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Fri Jul 17, 2020, 10:19 AM

Paul Fusco, photographer on RFK's Funeral Train, passes away

Mr. Fusco passed away on July 15, 2020. It was Fusco who took the poignant photographs of mourners who waited for Robert F. Kennedy's funeral train to pass on its journey from New York City to Washington, D.C. (Arlington Cemetery).

The Guardian: Gallery of Pictures from Robert F. Kennedy's Funeral Train

CBS This Morning: RFK's Final Journey

In a period of just five years -- from 1963 to 1968 -- President John F. Kennedy, his brother, Robert F. Kennedy, and Rev. Dr. Martin Luther King Jr. were all assassinated. At the news of President Kennedy's assassination, my grade school was dismissed. My sister and I held hands and ran all the way home. For the first and last time ever, we witnessed people -- men and women -- openly sobbing in the street.

Abraham, Martin and John song (by Dion)

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Reply Paul Fusco, photographer on RFK's Funeral Train, passes away (Original post)
Larissa Jul 2020 OP
mahatmakanejeeves Jul 2020 #1

Response to Larissa (Original post)

Fri Jul 17, 2020, 11:15 AM

1. Robert F. Kennedy's Funeral Train, June 8, 1968

Fri Jun 7, 2019: Robert F. Kennedy's Funeral Train, June 8, 1968

Also along route of Robert Kennedy’s funeral train, tomorrow 1968:

Wed Apr 4, 2018: Robert F. Kennedy's Funeral Train, Fifty Years Later

Hat tip, Trainorders: Nostalgia & History > Photo Essay on RFK Funeral Train

Robert F. Kennedy’s Funeral Train, Fifty Years Later

By Louis Menand April 3, 2018

The Train: RFK’s Last Journey” is an ingenious and, in a surprising way, affecting exhibition that opened last month at the San Francisco Museum of Modern Art. Although the train in question is the one that, almost fifty years ago, carried Robert Kennedy’s body from New York City to Washington, D.C., for burial in Arlington Cemetery, the show is not about Kennedy. The show is about death—or, more exactly, about the relationship between photography and death. .... Robert Kennedy is now dead. He was shot in the head at 12:15 a.m., on June 5, 1968, in the kitchen of the Ambassador Hotel, in Los Angeles, moments after declaring victory in the California Democratic primary. He had been campaigning for President for not even three months. He never regained consciousness and died the following day. His body was flown to New York City, where, on June 8th, a funeral was held at St. Patrick’s Cathedral. Immediately afterward, the casket was put on a train to Washington.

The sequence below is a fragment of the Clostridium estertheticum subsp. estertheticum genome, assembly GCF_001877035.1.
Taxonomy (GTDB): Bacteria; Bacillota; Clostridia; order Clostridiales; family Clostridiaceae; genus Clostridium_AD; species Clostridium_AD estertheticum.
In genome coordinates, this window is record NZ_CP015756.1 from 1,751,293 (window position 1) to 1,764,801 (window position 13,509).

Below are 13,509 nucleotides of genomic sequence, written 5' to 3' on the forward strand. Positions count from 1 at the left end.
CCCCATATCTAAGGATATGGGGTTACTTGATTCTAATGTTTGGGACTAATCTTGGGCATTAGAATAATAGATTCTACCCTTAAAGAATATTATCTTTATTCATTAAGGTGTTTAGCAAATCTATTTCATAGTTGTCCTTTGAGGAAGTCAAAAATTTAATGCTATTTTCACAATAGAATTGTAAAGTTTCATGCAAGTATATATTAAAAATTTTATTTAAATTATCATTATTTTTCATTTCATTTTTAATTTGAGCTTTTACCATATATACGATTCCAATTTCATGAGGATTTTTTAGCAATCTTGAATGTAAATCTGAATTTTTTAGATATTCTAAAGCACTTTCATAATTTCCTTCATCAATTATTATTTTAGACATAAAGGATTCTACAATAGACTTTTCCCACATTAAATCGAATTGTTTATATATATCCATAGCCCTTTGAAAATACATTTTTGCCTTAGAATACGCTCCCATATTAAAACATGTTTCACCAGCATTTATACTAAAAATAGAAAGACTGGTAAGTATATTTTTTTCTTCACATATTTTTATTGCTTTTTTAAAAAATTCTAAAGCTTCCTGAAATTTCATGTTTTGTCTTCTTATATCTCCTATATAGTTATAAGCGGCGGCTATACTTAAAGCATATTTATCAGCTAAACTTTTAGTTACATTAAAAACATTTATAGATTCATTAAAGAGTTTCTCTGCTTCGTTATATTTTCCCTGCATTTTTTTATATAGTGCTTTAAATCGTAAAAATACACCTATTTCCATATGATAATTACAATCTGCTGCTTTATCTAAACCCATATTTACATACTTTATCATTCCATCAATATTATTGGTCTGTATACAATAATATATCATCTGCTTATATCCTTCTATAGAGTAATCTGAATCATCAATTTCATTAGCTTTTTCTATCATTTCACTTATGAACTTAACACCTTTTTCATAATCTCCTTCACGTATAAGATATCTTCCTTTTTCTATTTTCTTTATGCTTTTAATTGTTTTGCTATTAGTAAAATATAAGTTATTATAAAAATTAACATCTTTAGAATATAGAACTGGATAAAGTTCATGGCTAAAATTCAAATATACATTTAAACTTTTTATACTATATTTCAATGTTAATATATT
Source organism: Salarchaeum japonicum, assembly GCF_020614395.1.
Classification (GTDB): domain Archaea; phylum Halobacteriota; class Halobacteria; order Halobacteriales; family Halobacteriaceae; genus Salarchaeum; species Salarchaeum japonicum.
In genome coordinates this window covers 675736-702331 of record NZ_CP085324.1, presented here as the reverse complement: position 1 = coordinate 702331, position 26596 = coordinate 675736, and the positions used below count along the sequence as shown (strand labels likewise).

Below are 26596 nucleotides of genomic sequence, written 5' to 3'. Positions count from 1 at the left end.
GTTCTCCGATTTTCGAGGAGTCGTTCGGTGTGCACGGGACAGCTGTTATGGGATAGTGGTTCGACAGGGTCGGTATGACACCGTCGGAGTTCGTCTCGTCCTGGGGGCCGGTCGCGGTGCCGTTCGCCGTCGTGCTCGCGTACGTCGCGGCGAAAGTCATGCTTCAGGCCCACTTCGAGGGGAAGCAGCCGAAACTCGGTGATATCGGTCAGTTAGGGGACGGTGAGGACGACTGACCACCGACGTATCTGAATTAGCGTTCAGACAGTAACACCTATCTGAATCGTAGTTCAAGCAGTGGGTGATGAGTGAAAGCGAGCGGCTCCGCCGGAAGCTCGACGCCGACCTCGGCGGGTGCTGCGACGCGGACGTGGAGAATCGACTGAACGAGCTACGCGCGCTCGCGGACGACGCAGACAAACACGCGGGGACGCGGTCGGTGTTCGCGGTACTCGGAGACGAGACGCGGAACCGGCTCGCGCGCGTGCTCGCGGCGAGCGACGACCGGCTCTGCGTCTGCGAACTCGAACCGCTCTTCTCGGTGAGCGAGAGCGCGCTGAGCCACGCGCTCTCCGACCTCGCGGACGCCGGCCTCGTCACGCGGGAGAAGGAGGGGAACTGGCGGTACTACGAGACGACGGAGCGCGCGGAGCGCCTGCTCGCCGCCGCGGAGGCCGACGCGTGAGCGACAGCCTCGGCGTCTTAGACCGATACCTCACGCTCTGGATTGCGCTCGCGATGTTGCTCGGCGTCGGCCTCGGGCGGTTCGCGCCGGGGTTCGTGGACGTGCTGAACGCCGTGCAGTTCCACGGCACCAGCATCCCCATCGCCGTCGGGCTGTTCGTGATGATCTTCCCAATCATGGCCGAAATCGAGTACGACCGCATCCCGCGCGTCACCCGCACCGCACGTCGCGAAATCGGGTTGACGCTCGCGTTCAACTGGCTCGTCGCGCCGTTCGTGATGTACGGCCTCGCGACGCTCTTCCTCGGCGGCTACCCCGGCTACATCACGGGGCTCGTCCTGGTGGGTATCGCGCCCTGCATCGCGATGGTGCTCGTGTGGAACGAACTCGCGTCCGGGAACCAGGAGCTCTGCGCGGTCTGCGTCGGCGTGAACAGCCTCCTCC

The heart of the sfmoma show is a set of twenty-one photographs taken from aboard that train by a photographer named Paul Fusco. It was a last-minute assignment from Look, where Fusco was a staff photographer, and he assumed that his main task would be in Arlington, where Kennedy was to be buried next to his brother John. But when the train emerged from the Hudson River tunnel, Fusco was amazed to see people lining the tracks. He found a spot at an open window, and, for the eight hours it took the train to get to Washington, he shot picture after picture of the crowds who came out to witness Kennedy’s body being carried to its grave.

“Untitled,” from the series “RFK Funeral Train,” 1968. Photograph by Paul Fusco / Magnum / Courtesy Danziger Gallery

Those pictures eventually became some the most famous works of photojournalism from what was a golden age, the era of the big mass-circulation picture magazines: Life, Look, The Saturday Evening Post, Paris Match, and Stern. Fusco carried three cameras with him on the train: two Leica rangefinder cameras and a Nikon S.L.R. For almost all of the shots, he used Kodachrome film, and he took around a thousand pictures. By the end of the journey, as dusk fell, his exposure times were up to one second.

Trains in the Northeast corridor do not run through upscale neighborhoods. The people who spontaneously turned out to watch the funeral train pass by—Kennedy’s biographer Evan Thomas says there were a million—were, by appearance, mostly working class, and there were whites and African-Americans often standing in clusters together. In 2018, looking back at those images, as the train approaches the terminal and the light begins to fade, you realize that you are watching the final hours of the great Democratic coalition that had dominated American politics since the election of Franklin Roosevelt, in 1932—the coalition that would fracture six months later with the election of Richard Nixon, and which is now as dead as Robert Kennedy.

“Untitled,” from the series “RFK Funeral Train,” 1968.Photograph by Paul Fusco / Magnum / Courtesy Danziger Gallery

The pictures won't link correctly from the article in The New Yorker. I took these images from an article in the New York Times:

One more article:

R.F.K., R.I.P., Revisited


PROCESSION: After Kennedy’s funeral in New York the morning of June 8, 1968, his body was transported to Washington. Mourners, about a million by some estimates, lined the tracks, and the trip, usually about four hours, took twice that long. Credit Paul Fusco

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